The Chinese aviation market continues to expand at a significant pace, although consolidation appears to be the game which airlines are playing.

Consolidation of China airline market

  • In February, Air China Limited and Cathay Pacific Airways Limited signed a framework agreement to establish a jointly owned cargo airlines company. This is Air China Cargo and it will operate from Shanghai.
  • In March, Air China, the country's flag carrier, unveiled a takeover of Shenzhen Airlines in a move that amounted to a re-nationalisation of the beleaguered private airline, whose owner and senior executives were under investigation for unspecified economic crimes.
  • China Eastern Airlines ("CEA") and Shanghai Airlines have recently merged and analysts have reported that CEA has applied for additional funding to build a closer relationship with Guangzhou-based China Southern Airlines. CEA has also announced that it is joining Skyteam, which China Southern Airlines is a member of. Separately, CEA and Taiwan-based China Airlines have signed an agreement to cooperate on cargo and passenger flights, logistics and maintenance.
  • Meanwhile, the vultures have been circulating over Macau with the demise of Viva Macau. It operated regional flights under a sub-concession from Air Macau and there are a number of investors looking at establishing a new carrier.

Whether the authorities will seek to apply China's Anti-Monopoly Law ("AML") to any of these developments remains to be seen. The AML regulates three forms of monopolistic conduct: monopolistic agreements, abuses of dominance and concentrations of business operators. It applies to all undertakings that engage in manufacturing and/or selling of products, or the provision of services, in (or to) China. The only exception stated in the AML is for undertakings operating in the agricultural sector in China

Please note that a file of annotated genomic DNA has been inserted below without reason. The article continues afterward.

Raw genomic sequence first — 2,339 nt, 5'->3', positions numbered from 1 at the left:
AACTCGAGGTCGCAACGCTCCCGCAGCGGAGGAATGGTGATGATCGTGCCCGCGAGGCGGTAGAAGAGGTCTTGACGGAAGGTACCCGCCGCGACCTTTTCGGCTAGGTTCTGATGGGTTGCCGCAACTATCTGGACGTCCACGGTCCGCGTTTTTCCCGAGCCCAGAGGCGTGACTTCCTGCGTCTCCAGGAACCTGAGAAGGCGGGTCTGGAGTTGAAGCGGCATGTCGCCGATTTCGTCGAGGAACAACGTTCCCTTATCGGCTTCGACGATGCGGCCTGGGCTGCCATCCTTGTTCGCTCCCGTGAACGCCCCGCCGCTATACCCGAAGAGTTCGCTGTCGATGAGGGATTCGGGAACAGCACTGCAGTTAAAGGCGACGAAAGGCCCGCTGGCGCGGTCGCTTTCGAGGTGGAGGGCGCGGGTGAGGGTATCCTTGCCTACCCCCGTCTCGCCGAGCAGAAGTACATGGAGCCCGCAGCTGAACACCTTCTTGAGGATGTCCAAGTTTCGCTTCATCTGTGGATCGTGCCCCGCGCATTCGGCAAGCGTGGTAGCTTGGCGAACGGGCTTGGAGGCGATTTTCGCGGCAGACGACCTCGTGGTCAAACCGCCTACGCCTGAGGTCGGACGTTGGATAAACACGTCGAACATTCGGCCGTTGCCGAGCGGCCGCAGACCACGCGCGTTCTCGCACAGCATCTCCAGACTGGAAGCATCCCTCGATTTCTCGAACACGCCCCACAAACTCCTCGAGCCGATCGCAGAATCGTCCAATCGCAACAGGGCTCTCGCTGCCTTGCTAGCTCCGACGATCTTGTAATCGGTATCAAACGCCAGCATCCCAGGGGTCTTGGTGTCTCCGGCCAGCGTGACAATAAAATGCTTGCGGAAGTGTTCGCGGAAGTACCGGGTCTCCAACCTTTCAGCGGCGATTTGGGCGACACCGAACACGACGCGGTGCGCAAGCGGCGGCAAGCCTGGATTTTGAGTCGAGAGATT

Interpretation of SGHA provisions by the Chinese courts.

Risk allocation: airlines and airport service providers

Long time readers of this publication will recall prior articles on the ground handling regime in China and, in particular, the applicability of key provisions in the IATA standard ground handling agreement ("SGHA").

Some years ago, the PRC Supreme Court held that, since IATA is not a permanent arbitral tribunal, any agreement providing for the resolution of disputes by IATA Arbitration (Article 9 of the main agreement) will not be valid. That remains the case since China does not recognise ad hoc tribunals.

Of more significance, however, is how Chinese courts should interpret the key liability and indemnity provisions in Article 8 of the Main Agreement. Claimants in various ground handling disputes in China have sought to argue that Article 8 amounts to an exclusion clause which Chinese law does not permit, alternatively that the indemnities cannot be upheld on the basis that the other party has been "grossly negligent" (words not found in the Agreement) or "reckless with knowledge that damage will probably result" (Article 8.1). These are important issues as they go to the heart of regulating risks through contracts. Whilst the SGHA lacks the detail and teeth of a bespoke contract, it is nevertheless in use throughout China and is the basic agreement which aviation insurers expect their insureds to adopt.

There are two significant aviation ground handling disputes before the Supreme Court of the PRC. The first concerns the constructive total loss of a Malaysian Airlines A330-200 aircraft in March 2000. The second case concerns damage to a Cargolux B747-400 in Shanghai in January 2006. In the former case, the Beijing High Court ruled in favour of the ground handler but gave little guidance on how the key indemnity and liability provisions of the SGHA should be interpreted. In the latter case, the Shanghai High Court ruled against the maintenance, repair and overhaul (MRO) provider but gave a long judgment devoid of detail on the key issue.

Whether the Supreme Court is now willing to assist the aviation industry and its insurers by providing clear guidance on the meaning and effect of Article 8 of the SGHA remains to be seen. We will keep readers briefed.

The content of this article is intended to provide a general guide to the subject matter. Specialist advice should be sought about your specific circumstances.